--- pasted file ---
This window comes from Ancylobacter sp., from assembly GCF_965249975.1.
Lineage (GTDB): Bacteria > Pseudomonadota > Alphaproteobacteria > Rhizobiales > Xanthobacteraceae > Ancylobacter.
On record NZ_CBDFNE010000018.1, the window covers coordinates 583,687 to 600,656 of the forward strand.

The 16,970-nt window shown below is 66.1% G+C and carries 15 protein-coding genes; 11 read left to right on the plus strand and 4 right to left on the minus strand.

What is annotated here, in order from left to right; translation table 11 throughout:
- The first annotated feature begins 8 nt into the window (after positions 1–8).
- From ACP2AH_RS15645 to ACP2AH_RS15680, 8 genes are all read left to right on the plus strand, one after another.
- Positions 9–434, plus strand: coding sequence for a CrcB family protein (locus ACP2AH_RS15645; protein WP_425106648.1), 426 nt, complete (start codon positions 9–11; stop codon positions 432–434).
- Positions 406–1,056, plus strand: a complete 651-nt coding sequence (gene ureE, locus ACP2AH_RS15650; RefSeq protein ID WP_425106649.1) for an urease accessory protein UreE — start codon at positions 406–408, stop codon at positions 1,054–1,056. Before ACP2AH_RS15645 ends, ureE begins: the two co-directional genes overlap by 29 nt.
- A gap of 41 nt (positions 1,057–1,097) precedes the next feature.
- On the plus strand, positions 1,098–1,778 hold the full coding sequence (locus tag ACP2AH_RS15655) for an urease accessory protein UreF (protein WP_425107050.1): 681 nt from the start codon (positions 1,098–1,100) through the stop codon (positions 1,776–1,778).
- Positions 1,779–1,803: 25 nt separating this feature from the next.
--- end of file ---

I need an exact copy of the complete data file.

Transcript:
This window comes from Ancylobacter sp., from assembly GCF_965249975.1.
Lineage (GTDB): Bacteria > Pseudomonadota > Alphaproteobacteria > Rhizobiales > Xanthobacteraceae > Ancylobacter.
On record NZ_CBDFNE010000018.1, the window covers coordinates 583,687 to 600,656 of the forward strand.

The 16,970-nt window shown below is 66.1% G+C and carries 15 protein-coding genes; 11 read left to right on the plus strand and 4 right to left on the minus strand.

What is annotated here, in order from left to right; translation table 11 throughout:
- The first annotated feature begins 8 nt into the window (after positions 1–8).
- From ACP2AH_RS15645 to ACP2AH_RS15680, 8 genes are all read left to right on the plus strand, one after another.
- Positions 9–434, plus strand: coding sequence for a CrcB family protein (locus ACP2AH_RS15645; protein WP_425106648.1), 426 nt, complete (start codon positions 9–11; stop codon positions 432–434).
- Positions 406–1,056, plus strand: a complete 651-nt coding sequence (gene ureE, locus ACP2AH_RS15650; RefSeq protein ID WP_425106649.1) for an urease accessory protein UreE — start codon at positions 406–408, stop codon at positions 1,054–1,056. Before ACP2AH_RS15645 ends, ureE begins: the two co-directional genes overlap by 29 nt.
- A gap of 41 nt (positions 1,057–1,097) precedes the next feature.
- On the plus strand, positions 1,098–1,778 hold the full coding sequence (locus tag ACP2AH_RS15655) for an urease accessory protein UreF (protein WP_425107050.1): 681 nt from the start codon (positions 1,098–1,100) through the stop codon (positions 1,776–1,778).
- Positions 1,779–1,803: 25 nt separating this feature from the next.